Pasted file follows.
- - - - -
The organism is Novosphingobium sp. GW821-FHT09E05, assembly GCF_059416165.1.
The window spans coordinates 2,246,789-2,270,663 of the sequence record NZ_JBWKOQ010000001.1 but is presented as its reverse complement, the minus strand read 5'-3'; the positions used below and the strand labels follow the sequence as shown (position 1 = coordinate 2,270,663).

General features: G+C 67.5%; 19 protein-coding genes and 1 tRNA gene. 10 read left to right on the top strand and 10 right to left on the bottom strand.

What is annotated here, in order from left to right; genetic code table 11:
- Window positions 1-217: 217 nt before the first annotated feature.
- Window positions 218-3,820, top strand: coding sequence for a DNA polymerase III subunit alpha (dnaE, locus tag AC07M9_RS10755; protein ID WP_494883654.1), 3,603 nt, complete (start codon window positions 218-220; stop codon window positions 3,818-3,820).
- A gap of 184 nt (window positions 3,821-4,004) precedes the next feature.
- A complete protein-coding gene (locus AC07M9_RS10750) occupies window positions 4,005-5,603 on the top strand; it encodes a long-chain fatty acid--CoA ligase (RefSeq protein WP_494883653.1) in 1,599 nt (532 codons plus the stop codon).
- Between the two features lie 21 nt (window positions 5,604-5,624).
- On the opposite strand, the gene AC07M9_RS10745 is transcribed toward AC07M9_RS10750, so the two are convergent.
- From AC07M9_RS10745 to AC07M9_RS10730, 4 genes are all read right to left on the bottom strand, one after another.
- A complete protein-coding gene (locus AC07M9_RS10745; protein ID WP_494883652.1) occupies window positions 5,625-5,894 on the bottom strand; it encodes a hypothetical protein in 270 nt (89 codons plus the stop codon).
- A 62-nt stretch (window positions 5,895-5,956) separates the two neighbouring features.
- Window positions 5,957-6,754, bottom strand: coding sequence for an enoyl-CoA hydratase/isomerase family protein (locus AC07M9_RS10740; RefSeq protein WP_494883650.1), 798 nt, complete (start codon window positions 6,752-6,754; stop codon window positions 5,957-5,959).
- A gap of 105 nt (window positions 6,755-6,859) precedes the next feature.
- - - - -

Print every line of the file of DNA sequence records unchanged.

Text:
The organism is Novosphingobium sp. GW821-FHT09E05, assembly GCF_059416165.1.
The window spans coordinates 2,246,789-2,270,663 of the sequence record NZ_JBWKOQ010000001.1 but is presented as its reverse complement, the minus strand read 5'-3'; the positions used below and the strand labels follow the sequence as shown (position 1 = coordinate 2,270,663).

General features: G+C 67.5%; 19 protein-coding genes and 1 tRNA gene. 10 read left to right on the top strand and 10 right to left on the bottom strand.

What is annotated here, in order from left to right; genetic code table 11:
- Window positions 1-217: 217 nt before the first annotated feature.
- Window positions 218-3,820, top strand: coding sequence for a DNA polymerase III subunit alpha (dnaE, locus tag AC07M9_RS10755; protein ID WP_494883654.1), 3,603 nt, complete (start codon window positions 218-220; stop codon window positions 3,818-3,820).
- A gap of 184 nt (window positions 3,821-4,004) precedes the next feature.
- A complete protein-coding gene (locus AC07M9_RS10750) occupies window positions 4,005-5,603 on the top strand; it encodes a long-chain fatty acid--CoA ligase (RefSeq protein WP_494883653.1) in 1,599 nt (532 codons plus the stop codon).
- Between the two features lie 21 nt (window positions 5,604-5,624).
- On the opposite strand, the gene AC07M9_RS10745 is transcribed toward AC07M9_RS10750, so the two are convergent.
- From AC07M9_RS10745 to AC07M9_RS10730, 4 genes are all read right to left on the bottom strand, one after another.
- A complete protein-coding gene (locus AC07M9_RS10745; protein ID WP_494883652.1) occupies window positions 5,625-5,894 on the bottom strand; it encodes a hypothetical protein in 270 nt (89 codons plus the stop codon).
- A 62-nt stretch (window positions 5,895-5,956) separates the two neighbouring features.
- Window positions 5,957-6,754, bottom strand: coding sequence for an enoyl-CoA hydratase/isomerase family protein (locus AC07M9_RS10740; RefSeq protein WP_494883650.1), 798 nt, complete (start codon window positions 6,752-6,754; stop codon window positions 5,957-5,959).
- A gap of 105 nt (window positions 6,755-6,859) precedes the next feature.